|This summer, I spent a month on the road in Europe, as part of a summer field school experience. For the next little while, I’ll be posting a purely self-indulgent* series of essays, inspired by the slice-of-life wisdom that only travel brings.
*You could say that I’m invoking the “it’s my party and I’ll cry if I want to” rule. After all, it’s my blog and I’ll… etc. etc. Still, I hope these are at least a little entertaining.
On my way to Europe, I stopped in New York. And there was a reason for this. I had an important task to take care of, one that’s been nagging me for quite awhile.
Let’s Go Back to the Start
Back in 2003, I went to Connecticut to work at a trade show. The jump in/jump out point was JFK Airport in New York. The show wrapped up on a Saturday night, but my flight back to Canada didn’t leave until Sunday night. With a day to kill, I figured out how to get to the Metropolitan Museum of Art in Manhattan and spent a glorious few hours roaming its beautiful rooms, joyfully basking in some of the world’s greatest art.
At the time, though, things were not so great in my life. There was man trouble, but worse, as a freelance graphic artist, I was perpetually, miserably broke. When I handed over my credit card to pay for a few small souvenirs, I held my breath because I wasn’t 100% sure it would go through.
Walk Like an Egyptian
Now, if you’ve ever been to the Museum, one of its great treasures is the Temple of Dendur. It’s an Ancient Egyptian temple, gifted to the U.S. government by the Egyptian government. It was dis-assembled, shipped to the U.S. (don’t ask me how) and then re-assembled in its very own room in the Metropolitan Museum of Art.
The minute you walk into that room, you feel an immediate sense of calm. Because it’s set off by itself, all of the ambient noise falls away and you find yourself in a peaceful, tranquil oasis.
There’s a pool surrounding the Temple, and people throw coins in it. Back in 2003, as I walked around shooting photos, it occurred to me that I should toss in some coins too. But I didn’t want to make a wish. Instead, I wanted to make a promise. I tossed a few pennies into the pool, and quietly said
“When I come back here, things will be better.”
Fast forward to 2014. I was now on my way to summer school in Europe, but I’d arranged my travels so that I could stop overnight in New York. I got up early, and got to the Museum just as it opened. I picked up a map, and made my way over to the wing where the Temple of Dendur is housed.
When I walked into the room, I took a deep breath — and immediately started to cry.
I had kept my promise. It had actually happened. Things had gotten better and I had finally come back – to the very same spot — to give thanks.
That morning, I’d tucked eleven pennies into one of my pockets – one for every year since 2003. When I was ready, I pulled them out and tossed them all in at once with a whispered “thank you”.
I thought it was a good idea to add a little extra oomph to my gratitude, so there was a dollar in quarters in my other pocket. Those went into the pool next.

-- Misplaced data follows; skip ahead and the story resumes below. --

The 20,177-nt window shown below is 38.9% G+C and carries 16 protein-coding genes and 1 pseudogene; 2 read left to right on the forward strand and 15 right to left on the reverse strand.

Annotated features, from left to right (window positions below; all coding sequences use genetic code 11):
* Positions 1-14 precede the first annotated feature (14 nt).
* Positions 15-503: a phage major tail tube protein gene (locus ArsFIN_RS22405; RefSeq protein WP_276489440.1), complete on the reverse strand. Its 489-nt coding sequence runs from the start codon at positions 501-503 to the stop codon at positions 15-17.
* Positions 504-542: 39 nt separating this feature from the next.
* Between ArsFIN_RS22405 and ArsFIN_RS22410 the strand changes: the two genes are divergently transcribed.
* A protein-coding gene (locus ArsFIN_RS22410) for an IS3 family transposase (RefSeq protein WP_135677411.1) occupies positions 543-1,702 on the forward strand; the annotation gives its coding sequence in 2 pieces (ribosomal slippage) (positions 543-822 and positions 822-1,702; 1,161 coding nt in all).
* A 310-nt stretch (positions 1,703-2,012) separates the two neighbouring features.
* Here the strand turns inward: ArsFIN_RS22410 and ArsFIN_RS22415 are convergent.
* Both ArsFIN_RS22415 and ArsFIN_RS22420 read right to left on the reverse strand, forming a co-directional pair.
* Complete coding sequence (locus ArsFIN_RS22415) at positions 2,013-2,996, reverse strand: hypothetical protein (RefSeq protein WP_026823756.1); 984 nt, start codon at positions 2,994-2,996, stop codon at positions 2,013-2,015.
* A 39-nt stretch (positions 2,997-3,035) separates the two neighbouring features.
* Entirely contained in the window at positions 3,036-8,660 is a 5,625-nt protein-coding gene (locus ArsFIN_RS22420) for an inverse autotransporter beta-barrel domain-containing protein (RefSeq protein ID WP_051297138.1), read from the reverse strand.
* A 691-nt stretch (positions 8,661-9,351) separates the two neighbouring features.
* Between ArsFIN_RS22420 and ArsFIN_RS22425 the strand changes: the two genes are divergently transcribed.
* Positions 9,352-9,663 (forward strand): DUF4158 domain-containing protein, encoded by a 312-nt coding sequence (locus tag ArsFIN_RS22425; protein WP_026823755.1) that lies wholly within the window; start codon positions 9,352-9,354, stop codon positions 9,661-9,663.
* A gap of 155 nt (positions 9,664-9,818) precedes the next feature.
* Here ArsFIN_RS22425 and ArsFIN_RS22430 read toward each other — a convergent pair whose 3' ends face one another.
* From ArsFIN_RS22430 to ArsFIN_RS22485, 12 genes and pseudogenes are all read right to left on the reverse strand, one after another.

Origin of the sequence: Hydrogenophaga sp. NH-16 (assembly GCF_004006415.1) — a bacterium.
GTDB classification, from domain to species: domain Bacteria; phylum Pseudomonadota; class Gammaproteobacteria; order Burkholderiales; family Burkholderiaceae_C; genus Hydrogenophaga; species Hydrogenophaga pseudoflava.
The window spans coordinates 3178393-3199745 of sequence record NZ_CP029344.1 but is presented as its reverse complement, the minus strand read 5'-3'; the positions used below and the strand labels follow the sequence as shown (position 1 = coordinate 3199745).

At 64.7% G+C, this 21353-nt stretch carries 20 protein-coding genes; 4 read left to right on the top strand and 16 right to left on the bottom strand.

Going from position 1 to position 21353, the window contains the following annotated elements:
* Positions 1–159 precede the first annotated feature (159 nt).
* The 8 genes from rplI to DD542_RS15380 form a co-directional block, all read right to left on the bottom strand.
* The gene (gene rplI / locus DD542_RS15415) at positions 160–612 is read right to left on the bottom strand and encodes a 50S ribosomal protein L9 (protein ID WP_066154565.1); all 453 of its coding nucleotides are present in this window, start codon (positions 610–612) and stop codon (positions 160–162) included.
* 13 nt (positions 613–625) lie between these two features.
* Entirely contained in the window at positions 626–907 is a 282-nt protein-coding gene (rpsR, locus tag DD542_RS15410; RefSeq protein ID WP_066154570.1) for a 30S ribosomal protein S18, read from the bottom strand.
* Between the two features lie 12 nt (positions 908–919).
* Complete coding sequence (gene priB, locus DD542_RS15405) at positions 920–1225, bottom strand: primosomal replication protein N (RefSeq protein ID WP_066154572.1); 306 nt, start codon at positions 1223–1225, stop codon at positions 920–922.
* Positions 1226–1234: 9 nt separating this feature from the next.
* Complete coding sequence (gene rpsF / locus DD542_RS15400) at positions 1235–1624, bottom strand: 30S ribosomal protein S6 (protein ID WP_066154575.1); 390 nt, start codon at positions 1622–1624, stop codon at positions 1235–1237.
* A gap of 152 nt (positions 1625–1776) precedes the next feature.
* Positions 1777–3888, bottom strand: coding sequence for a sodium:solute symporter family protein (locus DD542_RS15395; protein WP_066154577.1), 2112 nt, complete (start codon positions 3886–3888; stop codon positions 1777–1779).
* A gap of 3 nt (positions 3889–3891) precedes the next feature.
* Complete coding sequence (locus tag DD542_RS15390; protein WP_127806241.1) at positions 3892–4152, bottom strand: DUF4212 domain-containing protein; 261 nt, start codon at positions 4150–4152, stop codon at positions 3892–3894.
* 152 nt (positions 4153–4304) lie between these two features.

Are You Kidding Me?
Now at this point, you’re probably thinking I’m crazy. Who goes all the way to New York to throw $1.11 in change into a museum display? I mean, seriously?
Apparently, I do.
And if you think I’m crazy, I’ll admit that there are instances where I might agree with you. But — for whatever reason — getting myself back to that room in the Museum became really important to me.
For many of us, keeping a promise to ourselves is so much harder than keeping one to someone else. Especially if the promise is a little wacky. Or expensive.
But I can’t tell you how satisfied it made me feel to realize that I had actually done something I said I was going to do — even though I’d made the promise at a time when I couldn’t imagine how or when I’d be able to deliver the goods.
That, my friends, is definitely worth $1.11.
Plus airfare and hotel.
Always Have A Plan B
And now, today’s travel hacking tips. In my last post, I was busy crowing about the cheap, fast and easy method of using public transit to get from La Guardia Airport to Manhattan.
However, when I tried making the return trip, I discovered that a power outage in Brooklyn had caused severe delays on the subway line I needed. Oops.
Luckily for me, a Plan B appeared to be close at hand with the NYC Airporter bus, which costs $13.00. However, I cannot really recommend this service. It’s advertised as running every half-hour, but I waited close to an hour for a bus that was supposed to arrive “in the next 20 minutes”. (Lying to customers seems to be an acceptable marketing strategy in New York.)
Once the bus arrived, it did get me to La Guardia in 45 minutes, but not before I’d made a panicky call to Air Canada, wondering how late I could check in and not miss my flight. (And because I don’t have US roaming on my phone, that toll-free call cost me an extra $14.87.) You’ll find terrible reviews for the NYC Airporter on Trip Advisor and I’m sorry to say that they’ve earned them.
Here are my tips:
- Take public transit if you can, and save your money for something more interesting. (The Q70 bus from La Guardia is even equipped with luggage racks.)
- Avoid the NYC Airporter unless you absolutely have to use it.
- In both cases, leave yourself plenty of time for something to go wrong.
And always have a Plan B.